Emirates Airline on Tuesday marked the launch of the world’s shortest revenue flight with an Airbus A380 with the arrival of the first twice-daily service to Muscat. Flights EK 862 and EK 864 from Dubai International Airport stretch just 185 nautical miles each way, a distance shorter than the internal wiring of a single A380.
Both A380s flying to Muscat operate in a three-class configuration, carrying 429 seats in economy class on the lower deck, 76 flat-bed seats in business class, and 14 first-class private suites on the upper deck. Flight time between Dubai and Muscat lasts about 40 minutes, or five minutes longer than the time a team of 42 people takes to clean an A380.
The world’s largest operator of the A380 with 111 in service, Emirates hasn’t expressed total satisfaction with the economics of the superjumbo on the more traditional routes it typically flies. In fact, Emirates’ decision to reduce its outstanding order by 39 airplanes proved a tipping point in Airbus’s decision in February to cancel the program.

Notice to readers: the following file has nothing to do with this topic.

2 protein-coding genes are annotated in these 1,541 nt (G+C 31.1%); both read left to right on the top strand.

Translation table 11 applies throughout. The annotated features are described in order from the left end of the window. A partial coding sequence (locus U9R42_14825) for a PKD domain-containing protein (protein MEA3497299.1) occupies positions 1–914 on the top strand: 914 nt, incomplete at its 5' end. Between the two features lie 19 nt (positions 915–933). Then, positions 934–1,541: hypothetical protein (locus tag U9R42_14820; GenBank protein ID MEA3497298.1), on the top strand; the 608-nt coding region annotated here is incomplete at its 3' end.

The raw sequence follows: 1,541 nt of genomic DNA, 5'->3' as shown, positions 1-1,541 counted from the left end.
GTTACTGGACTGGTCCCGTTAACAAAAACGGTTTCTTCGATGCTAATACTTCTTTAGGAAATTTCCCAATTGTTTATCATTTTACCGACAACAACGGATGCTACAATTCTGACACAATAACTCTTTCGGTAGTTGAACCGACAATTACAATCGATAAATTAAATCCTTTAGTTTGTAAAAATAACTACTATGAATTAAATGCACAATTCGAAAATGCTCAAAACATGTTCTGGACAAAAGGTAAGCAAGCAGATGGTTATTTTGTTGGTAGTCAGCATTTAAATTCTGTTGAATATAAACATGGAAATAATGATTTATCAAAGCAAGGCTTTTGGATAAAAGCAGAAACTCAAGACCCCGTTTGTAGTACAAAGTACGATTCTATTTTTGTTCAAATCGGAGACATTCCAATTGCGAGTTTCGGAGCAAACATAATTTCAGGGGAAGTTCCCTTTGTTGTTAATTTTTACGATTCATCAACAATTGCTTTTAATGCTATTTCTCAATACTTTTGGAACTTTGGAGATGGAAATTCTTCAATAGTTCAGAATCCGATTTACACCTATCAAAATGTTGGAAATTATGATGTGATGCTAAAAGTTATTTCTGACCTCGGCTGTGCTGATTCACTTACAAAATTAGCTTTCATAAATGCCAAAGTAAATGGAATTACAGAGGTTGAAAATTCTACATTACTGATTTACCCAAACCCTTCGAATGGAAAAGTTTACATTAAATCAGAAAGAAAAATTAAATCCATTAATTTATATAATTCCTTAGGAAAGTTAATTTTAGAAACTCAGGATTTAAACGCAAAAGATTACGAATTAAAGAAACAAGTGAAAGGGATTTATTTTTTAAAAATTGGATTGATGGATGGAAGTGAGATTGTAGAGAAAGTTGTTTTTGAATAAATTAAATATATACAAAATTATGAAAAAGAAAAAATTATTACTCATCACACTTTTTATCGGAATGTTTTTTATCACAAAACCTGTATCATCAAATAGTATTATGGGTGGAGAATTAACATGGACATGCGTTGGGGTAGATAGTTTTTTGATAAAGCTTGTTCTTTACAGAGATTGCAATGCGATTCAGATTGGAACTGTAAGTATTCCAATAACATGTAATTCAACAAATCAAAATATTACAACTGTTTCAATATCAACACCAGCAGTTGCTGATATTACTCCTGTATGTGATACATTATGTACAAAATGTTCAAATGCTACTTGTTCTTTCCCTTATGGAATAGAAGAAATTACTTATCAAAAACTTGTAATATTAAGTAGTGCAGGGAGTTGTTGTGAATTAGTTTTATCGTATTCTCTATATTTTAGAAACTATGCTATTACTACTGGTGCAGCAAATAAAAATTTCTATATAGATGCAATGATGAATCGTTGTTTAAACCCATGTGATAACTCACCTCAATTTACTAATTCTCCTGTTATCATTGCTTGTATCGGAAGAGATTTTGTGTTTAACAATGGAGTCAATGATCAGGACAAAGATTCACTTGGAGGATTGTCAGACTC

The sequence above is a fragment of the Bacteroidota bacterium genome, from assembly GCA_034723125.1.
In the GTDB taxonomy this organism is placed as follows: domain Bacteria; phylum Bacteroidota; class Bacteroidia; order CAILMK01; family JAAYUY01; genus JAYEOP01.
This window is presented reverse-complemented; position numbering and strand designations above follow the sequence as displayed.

At the time of the announcement Emirates chairman and CEO Ahmed bin Saeed Al Maktoum joined then-Airbus CEO Tom Enders in describing the end of the program as disappointing and noted he accepted the reality of the situation following months of failed negotiations with Airbus and engine maker Rolls-Royce over price concessions and performance improvements.
While Engine Alliance GP7200 turbofans power most of Emirates’ 111 A380s, the airline held outstanding delivery positions on firm orders for another 52 airplanes that would have come with Rolls-Royce Trent 900s. Its most recent contract involving the superjumbos, signed in February 2018, included a firm order for 20 Rolls-Royce-powered airplanes and options on another 16.
As part of the agreement to cancel the A380 orders, Emirates signed a deal for 40 A330-900s and 30 A350-900s, deliveries of which will start in 2021 and 2024, respectively. The airline plans to deploy the A330neos on regional routes, where the re-engined widebodies can serve smaller airports and open new destinations in its global network, the carrier said. Plans call for the A350s to supplement Emirates’ long-haul operations, providing the carrier with added flexibility in terms of capacity deployment on 8- to 12-hour missions from its Dubai hub.